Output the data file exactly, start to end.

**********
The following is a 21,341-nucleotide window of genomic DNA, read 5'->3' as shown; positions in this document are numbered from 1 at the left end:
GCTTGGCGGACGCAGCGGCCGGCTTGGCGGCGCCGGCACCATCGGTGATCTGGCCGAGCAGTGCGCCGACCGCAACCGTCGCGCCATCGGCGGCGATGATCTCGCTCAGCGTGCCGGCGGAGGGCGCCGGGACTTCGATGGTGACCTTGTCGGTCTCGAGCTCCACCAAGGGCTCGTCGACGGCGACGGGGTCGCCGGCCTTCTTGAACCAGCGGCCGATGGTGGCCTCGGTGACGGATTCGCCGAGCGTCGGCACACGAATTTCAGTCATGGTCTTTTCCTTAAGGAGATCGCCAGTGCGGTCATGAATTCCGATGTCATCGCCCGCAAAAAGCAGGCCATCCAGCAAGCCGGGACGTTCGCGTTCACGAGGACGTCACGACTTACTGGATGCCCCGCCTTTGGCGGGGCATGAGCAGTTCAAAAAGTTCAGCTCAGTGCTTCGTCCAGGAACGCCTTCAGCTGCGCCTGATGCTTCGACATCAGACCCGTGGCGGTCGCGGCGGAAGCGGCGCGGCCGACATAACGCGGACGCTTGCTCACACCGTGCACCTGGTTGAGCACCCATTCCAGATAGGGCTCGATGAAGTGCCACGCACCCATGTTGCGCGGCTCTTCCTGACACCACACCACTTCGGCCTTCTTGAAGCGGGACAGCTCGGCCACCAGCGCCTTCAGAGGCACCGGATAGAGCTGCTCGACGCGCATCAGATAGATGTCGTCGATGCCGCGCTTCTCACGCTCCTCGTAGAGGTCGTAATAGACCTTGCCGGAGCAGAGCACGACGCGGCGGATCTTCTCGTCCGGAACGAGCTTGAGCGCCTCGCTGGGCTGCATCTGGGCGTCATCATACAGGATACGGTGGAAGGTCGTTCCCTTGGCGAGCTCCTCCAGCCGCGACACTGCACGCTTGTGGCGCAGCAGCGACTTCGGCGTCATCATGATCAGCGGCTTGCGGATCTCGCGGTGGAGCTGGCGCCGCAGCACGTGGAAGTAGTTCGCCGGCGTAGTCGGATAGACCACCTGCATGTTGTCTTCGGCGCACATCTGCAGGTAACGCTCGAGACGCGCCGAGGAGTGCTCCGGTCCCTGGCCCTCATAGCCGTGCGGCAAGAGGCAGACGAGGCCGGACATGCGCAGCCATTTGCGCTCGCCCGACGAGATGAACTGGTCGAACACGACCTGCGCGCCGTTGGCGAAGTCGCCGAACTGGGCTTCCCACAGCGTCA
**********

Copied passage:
The following is a 21,341-nucleotide window of genomic DNA, read 5'->3' as shown; positions in this document are numbered from 1 at the left end:
GCTTGGCGGACGCAGCGGCCGGCTTGGCGGCGCCGGCACCATCGGTGATCTGGCCGAGCAGTGCGCCGACCGCAACCGTCGCGCCATCGGCGGCGATGATCTCGCTCAGCGTGCCGGCGGAGGGCGCCGGGACTTCGATGGTGACCTTGTCGGTCTCGAGCTCCACCAAGGGCTCGTCGACGGCGACGGGGTCGCCGGCCTTCTTGAACCAGCGGCCGATGGTGGCCTCGGTGACGGATTCGCCGAGCGTCGGCACACGAATTTCAGTCATGGTCTTTTCCTTAAGGAGATCGCCAGTGCGGTCATGAATTCCGATGTCATCGCCCGCAAAAAGCAGGCCATCCAGCAAGCCGGGACGTTCGCGTTCACGAGGACGTCACGACTTACTGGATGCCCCGCCTTTGGCGGGGCATGAGCAGTTCAAAAAGTTCAGCTCAGTGCTTCGTCCAGGAACGCCTTCAGCTGCGCCTGATGCTTCGACATCAGACCCGTGGCGGTCGCGGCGGAAGCGGCGCGGCCGACATAACGCGGACGCTTGCTCACACCGTGCACCTGGTTGAGCACCCATTCCAGATAGGGCTCGATGAAGTGCCACGCACCCATGTTGCGCGGCTCTTCCTGACACCACACCACTTCGGCCTTCTTGAAGCGGGACAGCTCGGCCACCAGCGCCTTCAGAGGCACCGGATAGAGCTGCTCGACGCGCATCAGATAGATGTCGTCGATGCCGCGCTTCTCACGCTCCTCGTAGAGGTCGTAATAGACCTTGCCGGAGCAGAGCACGACGCGGCGGATCTTCTCGTCCGGAACGAGCTTGAGCGCCTCGCTGGGCTGCATCTGGGCGTCATCATACAGGATACGGTGGAAGGTCGTTCCCTTGGCGAGCTCCTCCAGCCGCGACACTGCACGCTTGTGGCGCAGCAGCGACTTCGGCGTCATCATGATCAGCGGCTTGCGGATCTCGCGGTGGAGCTGGCGCCGCAGCACGTGGAAGTAGTTCGCCGGCGTAGTCGGATAGACCACCTGCATGTTGTCTTCGGCGCACATCTGCAGGTAACGCTCGAGACGCGCCGAGGAGTGCTCCGGTCCCTGGCCCTCATAGCCGTGCGGCAAGAGGCAGACGAGGCCGGACATGCGCAGCCATTTGCGCTCGCCCGACGAGATGAACTGGTCGAACACGACCTGCGCGCCGTTGGCGAAGTCGCCGAACTGGGCTTCCCACAGCGTCA